Megan Waples (m), Katherine Jay, Kristina Knaving, Kate Keen, Kate Nepveu
Here is what I wrote yesterday:
This was a very wide-ranging panel, so much so that I kind of have no idea how to talk about it.
Uh, here are links to two things of mine that I mentioned at the panel: How to Discuss Race and Racism Without Acting Like a Complete Jerk, which has a good deal of applicability to discussions about all kinds of oppressions; and An Introduction to Mary Sue and Her Critical Uses and Abuses.
. . . my brain is not working right now. Um.
In no particular order!
Removing sexism and other oppressive attitudes from one's reflexes is hard. Everyone is at different points in journey.
( cut for racism )
Anyway! After that I did not get back to these panel notes until now, which is mid-day Sunday. There was other stuff yesterday (more anon) and then I saw some criticisms of me on Twitter and I thought about going to another racism-related panel to be supportive and I wanted to cry at the thought of someone being an asshat again, so I went back to bed. (It's early in the con to be hitting the wall, and yesterday was objectively not that bad, but all the tourism before was catching up with me, I think.)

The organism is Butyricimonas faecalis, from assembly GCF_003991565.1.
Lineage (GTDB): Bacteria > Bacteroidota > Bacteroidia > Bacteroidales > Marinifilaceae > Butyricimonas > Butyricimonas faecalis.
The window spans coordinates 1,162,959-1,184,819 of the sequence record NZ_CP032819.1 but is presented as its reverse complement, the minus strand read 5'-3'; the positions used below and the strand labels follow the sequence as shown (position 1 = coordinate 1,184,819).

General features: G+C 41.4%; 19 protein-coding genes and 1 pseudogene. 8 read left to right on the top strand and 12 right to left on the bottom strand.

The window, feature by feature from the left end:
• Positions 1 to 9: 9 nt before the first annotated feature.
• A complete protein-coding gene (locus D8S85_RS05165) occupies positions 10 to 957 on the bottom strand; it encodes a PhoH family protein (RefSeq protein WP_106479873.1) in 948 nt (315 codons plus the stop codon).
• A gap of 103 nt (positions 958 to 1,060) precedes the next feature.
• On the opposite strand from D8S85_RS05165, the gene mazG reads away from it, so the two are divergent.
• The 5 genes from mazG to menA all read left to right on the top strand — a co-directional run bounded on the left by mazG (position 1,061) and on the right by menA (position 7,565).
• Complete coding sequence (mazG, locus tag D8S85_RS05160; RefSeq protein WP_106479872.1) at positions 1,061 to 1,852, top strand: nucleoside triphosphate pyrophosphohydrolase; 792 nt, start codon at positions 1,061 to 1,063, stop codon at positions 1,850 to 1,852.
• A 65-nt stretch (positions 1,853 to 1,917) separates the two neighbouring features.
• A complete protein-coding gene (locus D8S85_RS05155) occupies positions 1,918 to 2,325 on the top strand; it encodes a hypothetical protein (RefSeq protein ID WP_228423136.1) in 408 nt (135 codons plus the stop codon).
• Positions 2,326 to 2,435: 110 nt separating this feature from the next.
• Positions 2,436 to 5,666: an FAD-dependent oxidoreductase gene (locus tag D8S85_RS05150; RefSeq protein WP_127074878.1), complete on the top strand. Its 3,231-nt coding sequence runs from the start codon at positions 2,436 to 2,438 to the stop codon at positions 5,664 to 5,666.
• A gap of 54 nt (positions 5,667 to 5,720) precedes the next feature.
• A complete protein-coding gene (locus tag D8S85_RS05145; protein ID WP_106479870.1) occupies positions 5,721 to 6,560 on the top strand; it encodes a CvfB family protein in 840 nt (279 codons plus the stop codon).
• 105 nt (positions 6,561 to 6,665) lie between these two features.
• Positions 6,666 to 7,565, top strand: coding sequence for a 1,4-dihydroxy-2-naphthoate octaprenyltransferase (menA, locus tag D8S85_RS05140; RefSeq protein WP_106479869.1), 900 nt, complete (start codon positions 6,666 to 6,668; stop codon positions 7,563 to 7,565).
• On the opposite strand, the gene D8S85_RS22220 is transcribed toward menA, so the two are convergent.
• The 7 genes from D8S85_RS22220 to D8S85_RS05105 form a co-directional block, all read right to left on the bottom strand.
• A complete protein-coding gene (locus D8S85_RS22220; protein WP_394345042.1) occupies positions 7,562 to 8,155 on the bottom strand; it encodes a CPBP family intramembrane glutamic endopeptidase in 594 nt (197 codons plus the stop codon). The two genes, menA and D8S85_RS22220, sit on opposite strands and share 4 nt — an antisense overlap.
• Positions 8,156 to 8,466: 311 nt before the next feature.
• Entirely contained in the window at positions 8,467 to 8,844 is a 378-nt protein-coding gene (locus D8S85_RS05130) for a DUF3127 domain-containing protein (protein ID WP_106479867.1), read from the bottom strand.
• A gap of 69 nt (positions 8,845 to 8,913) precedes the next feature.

So. The panel started with Megan, as the mod, asking us to express / vent our rage in a really good yell, which was surprisingly easy to summon (at that point I wasn't actively angry about anything!) and very cathartic. Megan also shared a story of a woman she knows getting a fat-shaming Tweet from someone at the con about her outfit.
We acknowledged that gender is not a binary and that sexism, homophobia, and transphobia are all connected, but I'm not sure how good a job we did after talking in non-binary terms, for which I apologize.
My notes for the panel ahead of time, besides the links above:
* Intersectionality can be hard. Listen and be empathic but don't assume that one experience of oppression maps to another.
* Fanfic: if your reason for not writing female characters is that they're poorly characterized in canon, you should, and I mean this with love and support, sit down and think hard about that, because what fandom does is take underdeveloped characters and develop them (and give them fandom-eating pairings, in some cases *cough* Clint/Coulson *cough* ).
* Need for female-led/dominated spaces.
* Things to do:
** Call out sexism you see
** If you can't or can't yet (and it's hard, though it gets easier): support people who do by commenting, retweeting, reblogging, emailing, etc.; promote fests for underrepresented characters, leave comments or kudos on works that feature underrepresented characters, make the fanworks you'd like to see. Little bits really do matter.